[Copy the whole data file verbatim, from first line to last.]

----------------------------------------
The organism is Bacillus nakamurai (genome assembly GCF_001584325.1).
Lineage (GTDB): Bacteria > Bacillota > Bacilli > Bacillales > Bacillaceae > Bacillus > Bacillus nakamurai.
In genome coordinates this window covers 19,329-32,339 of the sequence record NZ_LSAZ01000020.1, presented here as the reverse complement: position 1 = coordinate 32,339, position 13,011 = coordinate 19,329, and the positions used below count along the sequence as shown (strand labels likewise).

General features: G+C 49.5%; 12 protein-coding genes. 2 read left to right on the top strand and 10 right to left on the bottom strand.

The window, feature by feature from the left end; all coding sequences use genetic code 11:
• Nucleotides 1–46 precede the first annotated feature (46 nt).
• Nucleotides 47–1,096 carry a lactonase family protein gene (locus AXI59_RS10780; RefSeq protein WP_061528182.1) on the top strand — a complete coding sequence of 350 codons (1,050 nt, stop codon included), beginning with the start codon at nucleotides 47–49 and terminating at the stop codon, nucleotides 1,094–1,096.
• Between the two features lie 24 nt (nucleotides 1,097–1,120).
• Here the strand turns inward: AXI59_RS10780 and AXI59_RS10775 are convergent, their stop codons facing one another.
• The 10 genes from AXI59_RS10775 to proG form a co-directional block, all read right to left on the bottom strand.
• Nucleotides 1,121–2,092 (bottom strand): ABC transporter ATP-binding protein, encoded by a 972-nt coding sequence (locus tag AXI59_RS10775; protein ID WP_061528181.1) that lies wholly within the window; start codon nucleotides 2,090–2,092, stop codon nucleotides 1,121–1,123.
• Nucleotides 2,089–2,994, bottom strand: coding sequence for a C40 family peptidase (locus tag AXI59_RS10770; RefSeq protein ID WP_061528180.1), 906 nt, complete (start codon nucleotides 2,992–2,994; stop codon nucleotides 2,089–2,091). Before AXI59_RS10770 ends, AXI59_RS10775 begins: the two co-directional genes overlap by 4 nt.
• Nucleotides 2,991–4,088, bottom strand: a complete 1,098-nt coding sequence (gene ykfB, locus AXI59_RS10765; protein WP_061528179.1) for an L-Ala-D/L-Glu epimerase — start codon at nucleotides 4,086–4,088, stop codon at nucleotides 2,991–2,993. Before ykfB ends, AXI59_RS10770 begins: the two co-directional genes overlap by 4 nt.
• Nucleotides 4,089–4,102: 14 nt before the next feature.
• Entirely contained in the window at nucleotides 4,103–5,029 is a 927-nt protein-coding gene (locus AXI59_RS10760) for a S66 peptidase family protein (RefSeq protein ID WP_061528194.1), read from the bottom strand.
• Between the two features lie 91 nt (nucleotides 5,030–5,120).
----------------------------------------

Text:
The organism is Bacillus nakamurai (genome assembly GCF_001584325.1).
Lineage (GTDB): Bacteria > Bacillota > Bacilli > Bacillales > Bacillaceae > Bacillus > Bacillus nakamurai.
In genome coordinates this window covers 19,329-32,339 of the sequence record NZ_LSAZ01000020.1, presented here as the reverse complement: position 1 = coordinate 32,339, position 13,011 = coordinate 19,329, and the positions used below count along the sequence as shown (strand labels likewise).

General features: G+C 49.5%; 12 protein-coding genes. 2 read left to right on the top strand and 10 right to left on the bottom strand.

The window, feature by feature from the left end; all coding sequences use genetic code 11:
• Nucleotides 1–46 precede the first annotated feature (46 nt).
• Nucleotides 47–1,096 carry a lactonase family protein gene (locus AXI59_RS10780; RefSeq protein WP_061528182.1) on the top strand — a complete coding sequence of 350 codons (1,050 nt, stop codon included), beginning with the start codon at nucleotides 47–49 and terminating at the stop codon, nucleotides 1,094–1,096.
• Between the two features lie 24 nt (nucleotides 1,097–1,120).
• Here the strand turns inward: AXI59_RS10780 and AXI59_RS10775 are convergent, their stop codons facing one another.
• The 10 genes from AXI59_RS10775 to proG form a co-directional block, all read right to left on the bottom strand.
• Nucleotides 1,121–2,092 (bottom strand): ABC transporter ATP-binding protein, encoded by a 972-nt coding sequence (locus tag AXI59_RS10775; protein ID WP_061528181.1) that lies wholly within the window; start codon nucleotides 2,090–2,092, stop codon nucleotides 1,121–1,123.
• Nucleotides 2,089–2,994, bottom strand: coding sequence for a C40 family peptidase (locus tag AXI59_RS10770; RefSeq protein ID WP_061528180.1), 906 nt, complete (start codon nucleotides 2,992–2,994; stop codon nucleotides 2,089–2,091). Before AXI59_RS10770 ends, AXI59_RS10775 begins: the two co-directional genes overlap by 4 nt.
• Nucleotides 2,991–4,088, bottom strand: a complete 1,098-nt coding sequence (gene ykfB, locus AXI59_RS10765; protein WP_061528179.1) for an L-Ala-D/L-Glu epimerase — start codon at nucleotides 4,086–4,088, stop codon at nucleotides 2,991–2,993. Before ykfB ends, AXI59_RS10770 begins: the two co-directional genes overlap by 4 nt.
• Nucleotides 4,089–4,102: 14 nt before the next feature.
• Entirely contained in the window at nucleotides 4,103–5,029 is a 927-nt protein-coding gene (locus AXI59_RS10760) for a S66 peptidase family protein (RefSeq protein ID WP_061528194.1), read from the bottom strand.
• Between the two features lie 91 nt (nucleotides 5,030–5,120).